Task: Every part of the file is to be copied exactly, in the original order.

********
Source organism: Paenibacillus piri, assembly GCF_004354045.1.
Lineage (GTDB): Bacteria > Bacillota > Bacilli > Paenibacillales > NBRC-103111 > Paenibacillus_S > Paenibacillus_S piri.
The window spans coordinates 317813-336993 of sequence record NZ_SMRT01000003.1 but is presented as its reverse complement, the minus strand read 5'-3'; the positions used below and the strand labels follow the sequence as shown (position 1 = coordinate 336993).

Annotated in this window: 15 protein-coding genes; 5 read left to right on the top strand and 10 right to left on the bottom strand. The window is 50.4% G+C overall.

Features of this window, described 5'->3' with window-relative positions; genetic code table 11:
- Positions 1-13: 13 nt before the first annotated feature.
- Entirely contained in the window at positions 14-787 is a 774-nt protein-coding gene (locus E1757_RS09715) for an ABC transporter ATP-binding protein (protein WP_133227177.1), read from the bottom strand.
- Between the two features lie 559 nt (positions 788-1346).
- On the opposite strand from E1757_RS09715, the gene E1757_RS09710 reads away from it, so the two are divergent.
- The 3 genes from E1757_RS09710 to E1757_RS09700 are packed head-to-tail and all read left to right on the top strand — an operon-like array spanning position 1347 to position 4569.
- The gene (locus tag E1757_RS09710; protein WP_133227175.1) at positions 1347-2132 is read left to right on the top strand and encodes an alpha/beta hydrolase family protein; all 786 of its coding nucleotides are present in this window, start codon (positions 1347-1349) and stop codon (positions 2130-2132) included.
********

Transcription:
Source organism: Paenibacillus piri, assembly GCF_004354045.1.
Lineage (GTDB): Bacteria > Bacillota > Bacilli > Paenibacillales > NBRC-103111 > Paenibacillus_S > Paenibacillus_S piri.
The window spans coordinates 317813-336993 of sequence record NZ_SMRT01000003.1 but is presented as its reverse complement, the minus strand read 5'-3'; the positions used below and the strand labels follow the sequence as shown (position 1 = coordinate 336993).

Annotated in this window: 15 protein-coding genes; 5 read left to right on the top strand and 10 right to left on the bottom strand. The window is 50.4% G+C overall.

Features of this window, described 5'->3' with window-relative positions; genetic code table 11:
- Positions 1-13: 13 nt before the first annotated feature.
- Entirely contained in the window at positions 14-787 is a 774-nt protein-coding gene (locus E1757_RS09715) for an ABC transporter ATP-binding protein (protein WP_133227177.1), read from the bottom strand.
- Between the two features lie 559 nt (positions 788-1346).
- On the opposite strand from E1757_RS09715, the gene E1757_RS09710 reads away from it, so the two are divergent.
- The 3 genes from E1757_RS09710 to E1757_RS09700 are packed head-to-tail and all read left to right on the top strand — an operon-like array spanning position 1347 to position 4569.
- The gene (locus tag E1757_RS09710; protein WP_133227175.1) at positions 1347-2132 is read left to right on the top strand and encodes an alpha/beta hydrolase family protein; all 786 of its coding nucleotides are present in this window, start codon (positions 1347-1349) and stop codon (positions 2130-2132) included.